1909 — The first race is held at the Indianapolis Motor Speedway. Twelve-thousand spectators watch Austrian engineer Louis Schwitzer win a five-mile race with an average speed of 57.4 miles per hour. The track’s surface of crushed rock and tar breaks up in a number of places and causes the deaths of two drivers, two mechanics and two spectators.

1921 — Detroit’s Ty Cobb gets his 3,000th career hit at age 34, the youngest player to reach that plateau.

1934 — Helen Hull Jacobs wins the women’s title in the U.S. Lawn Tennis Assn. championships.

1981 — Renaldo Nehemiah sets the world record in the 110 hurdles with a time of 12.93 seconds in a meet at Zurich, Switzerland.

1984 — Lee Trevino beats Gary Player and Lanny Wadkins by four strokes to take the PGA championship at Shoal Creek, Alabama.

1993 — Sergei Bubka wins his fourth consecutive pole vault title at the World Track and Field championships at Stuttgart, Germany.

1995 — Mike Tyson starts his comeback, knocking out Peter McNeeley in 89 seconds at Las Vegas. McNeeley’s manager Vinnie Vecchione jumps into the ring to stop the fight after his boxer is knocked down twice in the first round.

2001 — Michael Schumacher gets his fourth Formula One championship and matches Alain Prost’s series record of 51 victories by winning the Hungarian Grand Prix.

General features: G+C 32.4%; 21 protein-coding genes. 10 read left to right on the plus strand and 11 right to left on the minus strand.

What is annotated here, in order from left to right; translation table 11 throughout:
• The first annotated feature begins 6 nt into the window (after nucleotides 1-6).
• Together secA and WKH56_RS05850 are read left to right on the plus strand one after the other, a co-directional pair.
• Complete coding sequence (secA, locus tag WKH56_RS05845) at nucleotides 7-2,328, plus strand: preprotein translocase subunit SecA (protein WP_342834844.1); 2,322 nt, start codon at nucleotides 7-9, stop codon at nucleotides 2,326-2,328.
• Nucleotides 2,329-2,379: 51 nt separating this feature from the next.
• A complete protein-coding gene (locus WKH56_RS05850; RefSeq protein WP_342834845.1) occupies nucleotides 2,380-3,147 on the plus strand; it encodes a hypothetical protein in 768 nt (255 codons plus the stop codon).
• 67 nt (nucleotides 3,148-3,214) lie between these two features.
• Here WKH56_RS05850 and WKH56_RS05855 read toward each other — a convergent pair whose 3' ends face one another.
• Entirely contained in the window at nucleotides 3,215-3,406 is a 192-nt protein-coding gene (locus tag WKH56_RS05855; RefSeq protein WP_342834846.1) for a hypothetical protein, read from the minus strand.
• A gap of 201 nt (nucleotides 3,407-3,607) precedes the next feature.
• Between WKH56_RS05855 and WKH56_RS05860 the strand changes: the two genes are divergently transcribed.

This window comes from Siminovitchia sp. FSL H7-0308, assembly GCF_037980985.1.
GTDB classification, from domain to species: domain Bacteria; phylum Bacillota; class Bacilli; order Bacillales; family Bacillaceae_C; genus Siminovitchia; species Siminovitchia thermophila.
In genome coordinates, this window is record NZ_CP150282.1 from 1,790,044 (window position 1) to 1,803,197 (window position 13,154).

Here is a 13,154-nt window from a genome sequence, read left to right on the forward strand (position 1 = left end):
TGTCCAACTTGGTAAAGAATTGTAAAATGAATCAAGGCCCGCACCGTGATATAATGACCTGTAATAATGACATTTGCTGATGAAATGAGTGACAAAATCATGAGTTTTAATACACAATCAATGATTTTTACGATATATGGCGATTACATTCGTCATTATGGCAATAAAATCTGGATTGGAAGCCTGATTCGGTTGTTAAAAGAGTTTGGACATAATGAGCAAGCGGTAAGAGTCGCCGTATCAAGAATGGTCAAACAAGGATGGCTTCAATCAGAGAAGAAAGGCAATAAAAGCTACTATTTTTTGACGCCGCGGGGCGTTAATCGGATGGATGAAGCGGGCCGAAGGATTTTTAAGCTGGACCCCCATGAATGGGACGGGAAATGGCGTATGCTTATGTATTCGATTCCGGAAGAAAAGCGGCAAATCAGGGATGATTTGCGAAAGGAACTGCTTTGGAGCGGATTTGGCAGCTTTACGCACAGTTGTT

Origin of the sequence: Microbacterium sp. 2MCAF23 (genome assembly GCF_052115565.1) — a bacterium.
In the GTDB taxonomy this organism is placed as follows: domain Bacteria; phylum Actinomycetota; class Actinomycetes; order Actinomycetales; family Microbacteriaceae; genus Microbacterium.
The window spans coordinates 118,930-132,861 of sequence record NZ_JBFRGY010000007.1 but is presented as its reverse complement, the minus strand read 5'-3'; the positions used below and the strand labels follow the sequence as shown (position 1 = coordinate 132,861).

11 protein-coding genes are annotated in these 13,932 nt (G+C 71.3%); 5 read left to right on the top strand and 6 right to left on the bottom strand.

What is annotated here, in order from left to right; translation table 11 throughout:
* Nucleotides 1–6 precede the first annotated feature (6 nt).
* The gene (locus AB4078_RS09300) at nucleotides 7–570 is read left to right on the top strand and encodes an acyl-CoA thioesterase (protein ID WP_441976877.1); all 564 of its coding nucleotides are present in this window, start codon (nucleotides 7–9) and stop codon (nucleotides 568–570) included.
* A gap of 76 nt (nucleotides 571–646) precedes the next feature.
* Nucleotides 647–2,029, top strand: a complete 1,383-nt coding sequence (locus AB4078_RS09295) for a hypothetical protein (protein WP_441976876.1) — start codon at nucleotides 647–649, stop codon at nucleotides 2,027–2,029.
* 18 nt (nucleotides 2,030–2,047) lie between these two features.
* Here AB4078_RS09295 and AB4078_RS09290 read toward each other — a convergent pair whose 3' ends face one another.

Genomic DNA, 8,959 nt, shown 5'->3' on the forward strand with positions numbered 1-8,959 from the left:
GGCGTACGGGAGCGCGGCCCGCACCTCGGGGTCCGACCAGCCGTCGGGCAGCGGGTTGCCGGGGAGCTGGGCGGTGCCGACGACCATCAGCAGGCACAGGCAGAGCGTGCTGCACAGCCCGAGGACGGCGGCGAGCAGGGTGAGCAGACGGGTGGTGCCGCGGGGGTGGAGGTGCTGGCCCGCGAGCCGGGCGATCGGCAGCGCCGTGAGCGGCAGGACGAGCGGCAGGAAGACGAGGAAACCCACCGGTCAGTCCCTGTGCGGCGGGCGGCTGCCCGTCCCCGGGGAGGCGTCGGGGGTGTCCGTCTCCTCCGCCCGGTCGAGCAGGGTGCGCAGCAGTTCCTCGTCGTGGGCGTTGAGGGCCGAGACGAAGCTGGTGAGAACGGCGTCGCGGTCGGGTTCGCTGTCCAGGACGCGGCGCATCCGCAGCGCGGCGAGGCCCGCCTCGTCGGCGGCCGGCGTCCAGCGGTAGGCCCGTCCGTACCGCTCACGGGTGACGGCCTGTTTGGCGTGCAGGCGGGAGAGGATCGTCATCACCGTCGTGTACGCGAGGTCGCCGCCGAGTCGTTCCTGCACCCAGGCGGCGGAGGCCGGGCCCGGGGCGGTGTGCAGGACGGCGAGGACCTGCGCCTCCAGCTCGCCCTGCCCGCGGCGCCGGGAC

2016 — Usain Bolt scores another sweep, winning three gold medals in his third consecutive Olympics. At the Rio de Janeiro Games, Bolt turns a close 4x100 relay race against Japan and the United States into a typical, Bolt-like runaway, helping Jamaica cross the line in 37.27 seconds. Allyson Felix wins an unprecedented fifth gold medal in women’s track and field, running the second leg of the 4x100-meter relay team.

2018 — Jockey Drayden Van Dyke wins a record-tying seven races at Del Mar, including the $200,000 Del Mar Mile. He ties Hall of Famer Victor Espinoza for most wins in a single day in the seaside track’s history. Van Dyke’s only loss in eight mounts comes when he finishes second in the sixth race.

And finally

Highlights of Shohei Ohtani’s performance on Wednesday. Watch it here.

Until next time...

That concludes today’s newsletter. If you have any feedback, ideas for improvement or things you’d like to see, email me at houston.mitchell@latimes.com, and follow me on Twitter at @latimeshouston. To get this newsletter in your inbox, click here.